Creating and driving a Coaching Culture

It’ll probably come as no surprise to many of us who’ve been harping on about this for years, but growing numbers of organisations are finally putting people at the centre of their plans for success – and more and more it’s going hand in hand with a coaching culture.

But for any business to truly capture the benefits of coaching that also requires something else that isn’t so easily achieved. A shift in perspective.

For too long coaches are deployed as a last resort, when all else fails and when no-one else really knows what to do. Too often its only for the elite, or those struggling. This is not the change we are looking for.

To create a true coaching culture, coaching has to become a genuine part of the DNA of the whole company. Now that, as they say, is easier said than done. Using our wealth of experience at Well Prepared Training (way too many years to mention) we’ve come up with 5 things that you need to get onto in order to create a coaching culture that works.

Empower those that can.

One of the first things we do with our clients wanting help with creating a coaching culture is to empower their managers to coach themselves. It’s too easy to assume that everyone knows how to coach or has even been coached in the past. We develop managers with the basics of coaching and help them to understand what coaching is immediately helping them to start role-modelling coaching behaviours. We don’t stop with just one 2 one sessions; we encourage group coaching at different levels and Coaching doesn’t just have to happen at the individual level either. Give teams the skills and tools to run group coaching sessions and help them see the benefits of peer to peer sessions too.

Get the board on board.

We all know this. It varies from business to business but more often than not change is led from the top and if they’re not buying into it – it’s most likely going nowhere. We engage the boards of the clients we work with by encouraging them to experience the benefits themselves so they can become a future role model in their worlds and give that all important stamp of approval. When a new manager gets coaching and sees it as development because he knows the board get coaching too, then you’re onto a winner.

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The list of benefits to having a coaching culture are long and respected. It can increase self-confidence in individuals and teams, it can help people get a true perspective about work, and home life. For many it boosts their wellbeing too. Most engagement surveys that score highly often relate back to the benefits of coaching within a business. People respond well when you can show them as a business you want them to do well, and you want to help them do it on their own. This will only work if it is defined and woven into the very culture of your organisation. It must be talked about from day 1, with clear principles and access for all. An embedded culture is a successful one.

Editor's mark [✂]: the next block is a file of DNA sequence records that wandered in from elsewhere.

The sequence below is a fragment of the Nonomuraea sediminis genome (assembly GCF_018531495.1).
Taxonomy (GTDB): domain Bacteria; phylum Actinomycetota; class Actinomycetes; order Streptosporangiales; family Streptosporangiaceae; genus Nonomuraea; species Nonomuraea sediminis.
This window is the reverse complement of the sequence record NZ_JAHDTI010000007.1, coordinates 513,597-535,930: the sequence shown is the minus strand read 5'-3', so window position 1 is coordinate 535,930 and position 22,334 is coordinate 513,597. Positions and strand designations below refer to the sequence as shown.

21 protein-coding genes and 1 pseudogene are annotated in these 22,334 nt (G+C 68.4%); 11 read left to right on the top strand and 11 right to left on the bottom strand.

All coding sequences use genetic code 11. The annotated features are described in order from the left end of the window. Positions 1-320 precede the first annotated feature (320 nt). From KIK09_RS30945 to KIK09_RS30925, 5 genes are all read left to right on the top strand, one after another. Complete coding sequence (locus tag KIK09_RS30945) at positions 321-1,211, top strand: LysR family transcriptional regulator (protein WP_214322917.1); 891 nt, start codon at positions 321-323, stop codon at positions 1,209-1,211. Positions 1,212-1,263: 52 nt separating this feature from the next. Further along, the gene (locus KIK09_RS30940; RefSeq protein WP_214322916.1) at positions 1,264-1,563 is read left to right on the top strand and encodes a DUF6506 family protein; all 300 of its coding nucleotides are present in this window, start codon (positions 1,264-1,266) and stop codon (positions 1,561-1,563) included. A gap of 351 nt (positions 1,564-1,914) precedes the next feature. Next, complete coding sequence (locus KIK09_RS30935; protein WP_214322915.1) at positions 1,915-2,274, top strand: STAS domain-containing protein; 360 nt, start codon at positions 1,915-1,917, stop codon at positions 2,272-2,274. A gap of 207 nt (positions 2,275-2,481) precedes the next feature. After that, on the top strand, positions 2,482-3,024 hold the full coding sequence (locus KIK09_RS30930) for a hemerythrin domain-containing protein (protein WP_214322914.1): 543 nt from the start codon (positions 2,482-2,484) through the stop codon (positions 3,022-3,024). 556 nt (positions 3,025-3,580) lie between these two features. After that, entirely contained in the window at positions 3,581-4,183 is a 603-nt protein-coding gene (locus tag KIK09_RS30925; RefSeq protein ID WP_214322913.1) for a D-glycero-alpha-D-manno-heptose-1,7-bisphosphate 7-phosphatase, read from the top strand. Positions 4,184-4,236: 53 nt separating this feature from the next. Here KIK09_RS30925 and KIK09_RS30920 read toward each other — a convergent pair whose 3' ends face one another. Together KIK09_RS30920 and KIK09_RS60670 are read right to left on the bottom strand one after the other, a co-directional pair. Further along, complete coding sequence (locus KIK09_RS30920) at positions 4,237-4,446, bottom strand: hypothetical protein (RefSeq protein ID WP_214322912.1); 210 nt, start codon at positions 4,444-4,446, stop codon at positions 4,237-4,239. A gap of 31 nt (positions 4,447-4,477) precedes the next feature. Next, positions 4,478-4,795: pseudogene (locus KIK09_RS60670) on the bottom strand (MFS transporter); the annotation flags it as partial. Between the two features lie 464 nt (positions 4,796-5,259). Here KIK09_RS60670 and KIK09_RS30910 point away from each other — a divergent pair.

Spread the coaching love.

For teams to genuinely believe that coaching is for everyone, it has to be available, for everyone. You need to be talking about the benefits and possibilities that coaching can bring right from the first interview, onboarding process, induction planners, one 2 ones and appraisals. Try not to limit yourself and think that coaching can only be done one way. Yes, there are more ‘traditional’ options like external, professionally accredited coaches. But also think about internal coaches and self-coaching to make it more widely accessible to the masses.

Make it part of daily life.

One of the best ways we have found of developing an active, truly worthwhile coaching culture is by making coaching (and the important part of giving and receiving feedback) part of everyday life. Your people need to know that it’s okay to try, okay to fail and finally it’s okay to learn and improve. We absolutely encourage the opportunities to get and give feedback at any time. We always use the respective companies feedback model, or we can supply one that fits. We recommend allowing time in diaries and planners for self-reflection, group coaching and recognise those who are coaching their peers.

For a culture like this to survive in any business is needs to be sustainable. It can’t be the ‘word of the moment and then die a death. Everyone needs to keep it alive by talking about it, doing it, calling it out when it’s not happening and celebrating the successes it brings. Have a think about how you can make those things come to life. Remember, what gets focused on gets done!

If you’re interested in starting, building or enhancing your coaching culture, from start-up businesses, right through to FTSE’s and C-Suite Coaching, then reach out and start the conversation today. We’re here to help you and your teams grow.

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